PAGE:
In fact, Walker takes his attacks right to Warnock’s strengths as pastor of the famous church where Martin Luther King Jr. once preached. Walker has criticized Warnock over an Atlanta apartment building owned by a foundation of Warnock’s church, where residents have complained to The Washington Free Beacon, a conservative media outlet, about eviction notices and poor conditions.

“What he’s doing in this apartment building in Columbia Towers is not right,” Walker said recently at a suburban Atlanta campaign stop. “You must not put Jesus’ name on what you do to people, and do not put Martin Luther King’s name on it. … You are not Jesus and you are not Dr. King.”

Warnock, who says no residents of Columbia Tower have been evicted, incorporates Walker’s attack into the list of the challenger’s documented exaggerations and lies. “What kind of person is that lying in the church?” Warnock said in Macon. “It’s not the first time people attacked Ebenezer Baptist Church. They attacked Martin Luther King Jr. I’m in good company.”

Yet asked if he has reconsidered his church’s stewardship of Columbia Towers, Warnock evaded: “I’ve already answered the question. I’m proud of what my church does to feed and house the hungry and the homeless every single week.”

Walker also accuses Warnock of “getting rich” as a senator, a nod to the pastor’s $7,500-a-month housing allowance from the church. The payments are not a violation of Senate ethics rules that limit senators’ outside income.

On at least one occasion during the runoff, Walker has suggested that Warnock is a negligent father. Warnock told The Atlanta Journal-Constitution that the comment “crossed a line.” Earlier in the campaign, Walker publicly acknowledged three of his children for the first time, only doing so after The Daily Beast reported their existence. Warnock has not mentioned these children in any of his criticisms of Walker.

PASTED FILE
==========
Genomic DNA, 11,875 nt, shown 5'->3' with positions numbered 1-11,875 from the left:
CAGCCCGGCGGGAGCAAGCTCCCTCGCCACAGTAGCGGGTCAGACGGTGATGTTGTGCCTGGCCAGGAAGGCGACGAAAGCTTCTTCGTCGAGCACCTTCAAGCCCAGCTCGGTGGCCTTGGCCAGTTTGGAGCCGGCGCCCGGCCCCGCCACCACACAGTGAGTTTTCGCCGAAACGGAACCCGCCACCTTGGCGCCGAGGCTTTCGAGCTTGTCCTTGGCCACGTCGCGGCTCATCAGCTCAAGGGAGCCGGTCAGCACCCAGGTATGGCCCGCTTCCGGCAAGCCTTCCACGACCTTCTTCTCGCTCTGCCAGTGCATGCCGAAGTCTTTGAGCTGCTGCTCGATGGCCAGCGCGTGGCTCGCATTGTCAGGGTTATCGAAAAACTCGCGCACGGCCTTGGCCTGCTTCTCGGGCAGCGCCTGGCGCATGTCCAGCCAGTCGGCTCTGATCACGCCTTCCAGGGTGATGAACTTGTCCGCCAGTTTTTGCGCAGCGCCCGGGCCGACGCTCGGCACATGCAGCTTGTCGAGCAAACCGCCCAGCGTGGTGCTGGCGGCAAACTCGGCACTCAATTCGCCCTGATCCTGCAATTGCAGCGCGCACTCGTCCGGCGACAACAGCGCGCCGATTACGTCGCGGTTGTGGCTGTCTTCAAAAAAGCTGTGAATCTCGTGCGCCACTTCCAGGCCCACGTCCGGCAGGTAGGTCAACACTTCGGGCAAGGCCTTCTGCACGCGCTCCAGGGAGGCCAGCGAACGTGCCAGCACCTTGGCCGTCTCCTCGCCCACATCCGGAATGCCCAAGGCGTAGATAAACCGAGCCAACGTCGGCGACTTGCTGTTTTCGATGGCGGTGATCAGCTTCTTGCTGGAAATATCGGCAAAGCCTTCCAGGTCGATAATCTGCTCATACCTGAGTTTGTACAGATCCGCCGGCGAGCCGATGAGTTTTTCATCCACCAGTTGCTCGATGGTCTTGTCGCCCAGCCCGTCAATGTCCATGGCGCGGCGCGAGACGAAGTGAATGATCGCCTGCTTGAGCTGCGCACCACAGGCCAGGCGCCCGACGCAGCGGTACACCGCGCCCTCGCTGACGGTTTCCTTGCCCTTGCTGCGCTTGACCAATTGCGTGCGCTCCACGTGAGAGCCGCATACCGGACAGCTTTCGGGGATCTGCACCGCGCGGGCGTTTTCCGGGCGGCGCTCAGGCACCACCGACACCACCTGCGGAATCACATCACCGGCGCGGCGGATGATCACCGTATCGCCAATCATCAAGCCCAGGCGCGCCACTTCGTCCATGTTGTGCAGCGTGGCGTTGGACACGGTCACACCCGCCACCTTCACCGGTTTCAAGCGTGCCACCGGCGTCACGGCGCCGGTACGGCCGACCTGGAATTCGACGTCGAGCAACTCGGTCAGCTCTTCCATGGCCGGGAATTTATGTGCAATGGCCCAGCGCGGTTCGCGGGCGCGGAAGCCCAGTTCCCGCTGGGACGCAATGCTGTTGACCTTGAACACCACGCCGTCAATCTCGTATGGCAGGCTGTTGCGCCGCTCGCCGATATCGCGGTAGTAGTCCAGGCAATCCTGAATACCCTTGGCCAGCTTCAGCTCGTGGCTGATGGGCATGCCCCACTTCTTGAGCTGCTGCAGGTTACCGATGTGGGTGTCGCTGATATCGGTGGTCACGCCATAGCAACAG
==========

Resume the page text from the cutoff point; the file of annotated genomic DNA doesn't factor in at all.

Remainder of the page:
Walker, meanwhile, has not answered reporters’ questions at an open campaign event since late October, when another accuser came forward to say he had pressured her to have an abortion — a contradiction of his advocacy as a candidate for a national ban on all abortions. Walker has denied the women’s claims.

Both candidates’ ex-wives also count in the campaign, although the two men themselves avoid the topic, leaving the discussion of their marriages mostly to paid advertising. In an ad, Warnock’s ex-wife tells Atlanta police that he ran over her foot. The Republican ad fails to note that a police report says officers found no physical evidence to support her claim. A Democratic ad includes an interview with Walker’s first wife describing him threatening violence against her, circumstances Walker confirmed in an autobiography.

Since the two men met for their lone debate on October 14, Warnock has hammered Walker for a lack of policy detail, sometimes confusing what policy he is discussing.

Warnock is promoting his new federal law capping insulin costs for Medicare beneficiaries, noting that Walker said diabetics could manage their health by “eating right,” a practice that is not enough for insulin-dependent diabetes patients.

“Perhaps he should apply to become a dietitian. I’m running for the U.S. Senate,” Warnock said in Macon.

He lashed out when Walker declared that the U.S. is “not ready” for climate action and should “keep having the gas-guzzling cars,” which he said already have “good emissions” standards. Warnock added a gleeful taunt when Walker recently introduced a tangent about vampires into a campaign speech.

“I mean, who says things like that?” Warnock asked the supporters.

Paradise, Walker’s campaign manager, insisted the Republicans’ best argument remains Warnock’s alignment with Democrats on economic policy. Still, he acknowledges that the tone of the campaign has darkened.

“We will certainly continue to aggressively pursue the case against Warnock,” he said, “and I suspect they will do the same.”


Follow AP’s coverage of the 2022 midterm elections at https://apnews.com/hub/2022-midterm-elections